tugboat yarning

My Summer Psalm

My Summer Psalm

My Summer Psalm

My summer consisted of a chaotic circus with too many monkeys and not enough sleep for the ring master.  We didn’t commit to many plans – making it to the grocery store and a few friend meet ups were plenty for us.  No classes, no soccer camps, no big camping adventures.  Partying half the night with a nursing baby and active toddler, and then trying to support the growing mind of a four year old with questions upon questions upon questions…. Well, we basically did a lot but did nothing.  It was a pretty good summer for this introverted momma.


So amidst the monkey acts and the over-doses of caffeine, our church had an interesting challenge of memorizing a Psalm.  When the idea was first presented, I giggled to myself and was like, “YEAH RIGHT. I CAN’T EVEN MAKE COMPLETE SENTENCES IN MY EVERY DAY SPEECH.  HOW COULD I MEMORIZE FORMAL SCRIPTURE?”  But the idea still clung to my sleep deprived brain, and I caught myself scanning the book of Psalms to find the shortest set of verses to complete the task.




There were some that seemed like contenders – you know, like Psalm 100 that had a mere five verses and an already well-known jingle – but that felt like cheating.  It was then that I flipped a few more pages and my eye was drawn to the word CALM.  You might already surmise this, but my life is anything but calm these days (see the monkeys and no sleep above), so I couldn’t help but peruse the lines.  And then the phrase weaned child rose out of the verses.  I am deep within the breast-feeding world right now: consuming 3,000+ calories a day to keep up on production, stuffing pads in my shirt to ward off embarrassing leak-throughs, figuring out which outfits are most easily pulled up or down or sideways for accessibility, fostering the love-hate relationship I have with my double electric pump, and the plentiful late night minutes (hours?) spent with a baby curled up with me in a rocking chair while he sleepily fills his belly.  So why a verse about calmness and a weaned babe?  Here is the text…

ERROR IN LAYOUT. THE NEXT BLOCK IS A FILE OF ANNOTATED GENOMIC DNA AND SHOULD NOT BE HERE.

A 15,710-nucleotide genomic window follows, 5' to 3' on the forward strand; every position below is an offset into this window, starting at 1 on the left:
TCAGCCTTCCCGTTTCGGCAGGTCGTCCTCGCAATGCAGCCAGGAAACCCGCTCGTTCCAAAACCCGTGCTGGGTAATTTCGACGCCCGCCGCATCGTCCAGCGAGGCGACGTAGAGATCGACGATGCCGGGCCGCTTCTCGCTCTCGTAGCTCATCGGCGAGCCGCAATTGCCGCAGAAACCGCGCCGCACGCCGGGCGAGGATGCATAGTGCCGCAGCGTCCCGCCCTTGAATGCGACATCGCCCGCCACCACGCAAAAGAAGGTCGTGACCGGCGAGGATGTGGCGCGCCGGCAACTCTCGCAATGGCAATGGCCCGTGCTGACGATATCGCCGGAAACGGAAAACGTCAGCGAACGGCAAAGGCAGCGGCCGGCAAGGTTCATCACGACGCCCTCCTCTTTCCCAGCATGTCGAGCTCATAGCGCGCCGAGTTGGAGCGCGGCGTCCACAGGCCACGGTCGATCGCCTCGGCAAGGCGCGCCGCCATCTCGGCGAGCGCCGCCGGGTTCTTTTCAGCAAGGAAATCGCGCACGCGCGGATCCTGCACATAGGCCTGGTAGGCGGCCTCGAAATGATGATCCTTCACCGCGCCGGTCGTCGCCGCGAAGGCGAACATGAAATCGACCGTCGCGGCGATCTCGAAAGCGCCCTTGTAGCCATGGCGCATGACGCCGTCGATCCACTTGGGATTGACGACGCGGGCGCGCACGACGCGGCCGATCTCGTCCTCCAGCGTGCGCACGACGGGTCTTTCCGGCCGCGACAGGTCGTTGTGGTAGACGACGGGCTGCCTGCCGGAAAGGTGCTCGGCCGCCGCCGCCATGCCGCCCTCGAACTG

“O LORD, my heart is not lifted up, my eyes are not raised too high; I do not occupy myself with things too great and too marvelous for me.

But I have calmed and quieted my soul, like a weaned child with its mother; my soul is like the weaned child that is with me.

O Israel, hope in the LORD from this time on and forevermore.”

-Psalm 131, NRSV


I was encouraged by the words of the Psalm.  It reminded me of the calm and quiet that comes when baby no longer needs me every two or three or four hours.  Or if I take time for myself, I don’t have my breast pump as a side kick, or worry about ice packs and bottles and milk storage baggies….. All those details and tasks fade when baby is done nursing.  My body quiets from the fervor of providing for another living being.  Sure, I will miss the snuggles and the significance of being a source of nourishment once I am done, but the calm that will come from the end of that season is also enticing.




The second half of the Summer Psalm Project was to create something that represented the verses we chose to memorize.  I’m no artist, but came up with a simple sketch of a mom and small child with the lettering of the verses built into the lines of the figures.




You may have noticed a lack of English as part of the sketch.  When looking through the different Bibles we had around the house to see which version pulled most at my word-smithing side, I remembered a bilingual Bible we had tucked on our bookshelf.  Given the brevity of Psalm 131, I thought I’d up my game and try memorizing it in Spanish.  Plus, the sound of “amamantado” was way cooler than “weaned”, and bonus points because most people won’t know if I mess up!  Here are the words for those intrigued by the Spanish like I was…


“SEÑOR, mi corazón no es orgulloso, ni son altivos mis ojos; no busco en grandezas desmedidas, ni proezas que excedan a mis fuerzas.

Todo lo contrario; he calmado y aquietado mis ansias.  Soy como un niño amamantado en el regazo de su madre. ¡Mi alma es como un niño recién amamantado!

Israel, pon tu esperanza en el SEÑOR desde ahora y para siempre.”

-Salmos 131, Nueva Versión Internacional


If you were challenged to memorize a Psalm, what would yours be?  How could you soak it into your current stage of life and see through new eyes?  Though I’m not quite at the calm of a weaned babe, the words of Psalm 131 will help soak in the preciousness of these last few months of baby-ness before Cormac is a rough and tumble toddler and running to keep up with the other monkeys of the house.


Enjoying the days of a nursing babe a little while longer,


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